The Benefits of Vacation

My prolonged Internet absence from the last month or so was due to a prolonged vacation. In Europe. Which I loved. Both the vacation and the Europe. Y’all, people, young and old, listen to me: do not neglect vacations for they strengthen the body, nourish the soul, and embolden the spirit.

More pragmatically, vacations lower the stress level. Yes, even the stressful vacations lower the stress level, because the acute stress effects of “My room is not ready yet”/”Jimmy puked in the car”/”Airline lost my luggage” are temporary and physiologically different from the chronic stress effects of “I’ll lose my job if I don’t meet these deadlines”/”I don’t know if I can keep my health insurance with this job”/”I’m worried for my child’s safety”/”My kids will suffer if I get a divorce”/”I can’t make the rent this month”.

Chronic stress results in a whole slew of real nasties, like cognitive, learning, and memory impairments, behavioral changes, issues with impulse control, immune system problems, weight gain, cardiovascular disease and so on and so on and so on. Even death. As I told my students countless of times, chronic stress to the body is as real and physical as a punch in the stomach but far more dangerous. So take a vacation as often as you can. Even a few days of total disconnect help tremendously.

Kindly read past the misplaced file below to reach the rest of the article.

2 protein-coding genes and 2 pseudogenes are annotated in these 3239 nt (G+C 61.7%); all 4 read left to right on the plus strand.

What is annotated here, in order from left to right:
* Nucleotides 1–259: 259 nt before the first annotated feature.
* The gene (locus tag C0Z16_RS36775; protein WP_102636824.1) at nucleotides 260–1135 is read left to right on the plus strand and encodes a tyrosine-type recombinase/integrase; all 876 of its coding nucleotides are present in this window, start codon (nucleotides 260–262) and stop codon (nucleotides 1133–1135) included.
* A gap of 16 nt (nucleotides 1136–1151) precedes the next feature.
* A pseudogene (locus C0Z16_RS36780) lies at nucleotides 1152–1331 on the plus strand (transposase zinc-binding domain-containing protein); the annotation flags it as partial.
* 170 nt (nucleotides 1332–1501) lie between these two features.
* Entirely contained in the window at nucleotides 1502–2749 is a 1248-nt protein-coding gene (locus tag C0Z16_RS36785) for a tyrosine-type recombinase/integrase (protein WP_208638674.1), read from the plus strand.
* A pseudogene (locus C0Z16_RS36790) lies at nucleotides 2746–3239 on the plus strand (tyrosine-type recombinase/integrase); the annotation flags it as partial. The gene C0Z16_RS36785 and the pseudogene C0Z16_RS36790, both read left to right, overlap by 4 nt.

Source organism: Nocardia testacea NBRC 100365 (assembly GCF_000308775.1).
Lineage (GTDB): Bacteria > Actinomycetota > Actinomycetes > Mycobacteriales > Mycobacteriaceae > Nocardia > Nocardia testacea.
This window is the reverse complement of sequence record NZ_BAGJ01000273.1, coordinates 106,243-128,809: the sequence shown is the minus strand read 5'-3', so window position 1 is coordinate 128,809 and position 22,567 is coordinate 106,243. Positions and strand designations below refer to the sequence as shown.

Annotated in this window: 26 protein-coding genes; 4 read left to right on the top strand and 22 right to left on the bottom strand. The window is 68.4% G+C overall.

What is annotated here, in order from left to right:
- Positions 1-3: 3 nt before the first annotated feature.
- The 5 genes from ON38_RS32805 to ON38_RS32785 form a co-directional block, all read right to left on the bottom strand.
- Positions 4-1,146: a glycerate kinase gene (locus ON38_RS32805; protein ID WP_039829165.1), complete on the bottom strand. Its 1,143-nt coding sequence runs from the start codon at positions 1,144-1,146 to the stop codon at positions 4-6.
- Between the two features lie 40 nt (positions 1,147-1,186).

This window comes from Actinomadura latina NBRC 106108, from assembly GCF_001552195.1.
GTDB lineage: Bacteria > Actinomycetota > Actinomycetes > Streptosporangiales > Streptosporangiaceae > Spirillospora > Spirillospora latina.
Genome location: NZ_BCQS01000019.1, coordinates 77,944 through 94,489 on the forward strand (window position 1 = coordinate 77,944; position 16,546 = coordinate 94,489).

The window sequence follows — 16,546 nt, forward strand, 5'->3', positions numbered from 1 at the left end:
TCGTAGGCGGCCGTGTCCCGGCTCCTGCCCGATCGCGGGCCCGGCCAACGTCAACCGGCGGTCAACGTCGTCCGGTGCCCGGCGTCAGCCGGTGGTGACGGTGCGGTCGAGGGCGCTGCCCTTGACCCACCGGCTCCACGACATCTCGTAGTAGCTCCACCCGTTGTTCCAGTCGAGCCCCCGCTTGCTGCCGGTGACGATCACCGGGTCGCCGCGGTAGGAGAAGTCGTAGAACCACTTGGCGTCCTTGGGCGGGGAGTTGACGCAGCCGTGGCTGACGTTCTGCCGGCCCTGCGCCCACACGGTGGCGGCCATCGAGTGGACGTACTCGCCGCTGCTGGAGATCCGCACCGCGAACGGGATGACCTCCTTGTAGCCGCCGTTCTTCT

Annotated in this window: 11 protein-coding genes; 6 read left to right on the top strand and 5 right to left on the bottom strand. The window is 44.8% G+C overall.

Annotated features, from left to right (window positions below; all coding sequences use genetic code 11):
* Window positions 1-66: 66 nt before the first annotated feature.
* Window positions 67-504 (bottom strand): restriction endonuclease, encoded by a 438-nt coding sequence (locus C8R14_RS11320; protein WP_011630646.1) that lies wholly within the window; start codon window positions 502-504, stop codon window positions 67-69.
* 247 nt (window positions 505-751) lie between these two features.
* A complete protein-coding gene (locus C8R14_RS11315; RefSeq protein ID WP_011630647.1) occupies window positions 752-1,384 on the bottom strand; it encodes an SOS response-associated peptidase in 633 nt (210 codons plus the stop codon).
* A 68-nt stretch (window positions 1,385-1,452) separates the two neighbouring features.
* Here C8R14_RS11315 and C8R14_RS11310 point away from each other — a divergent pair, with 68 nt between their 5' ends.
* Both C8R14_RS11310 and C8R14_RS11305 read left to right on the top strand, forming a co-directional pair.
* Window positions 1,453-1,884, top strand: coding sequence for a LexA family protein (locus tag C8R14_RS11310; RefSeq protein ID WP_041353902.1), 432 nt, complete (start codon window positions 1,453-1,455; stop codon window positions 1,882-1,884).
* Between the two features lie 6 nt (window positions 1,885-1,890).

There are literally thousands of peer-reviewed papers out there that describe the ways in which stress produces all those bad things, but not so many papers about the effects of vacations. I suspect this is due to the inherent difficulty in accounting for the countless environmental variables that can influence one’s vacation and its outcomes, whereas identifying and characterizing stressors is much easier. In other words, lack of experimental control leads to paucity of good data. Nevertheless, from this paucity, Chen & Petrick (2013) carefully selected 98 papers from both academic and nonacademic publications about the benefits of travel vacations.

These are my take-home bullet-points:

  • vacation effects last no more than a month
  • vacations reduce both the subjective perception of stress and the objective measurement of it (salivary cortisol)
  • people feel happier after taking a vacation
  • there are some people who do not relax in a vacation, presumably because they cannot ‘detach’ themselves from the stressors in their everyday life (long story here why some people can’t let go of problems)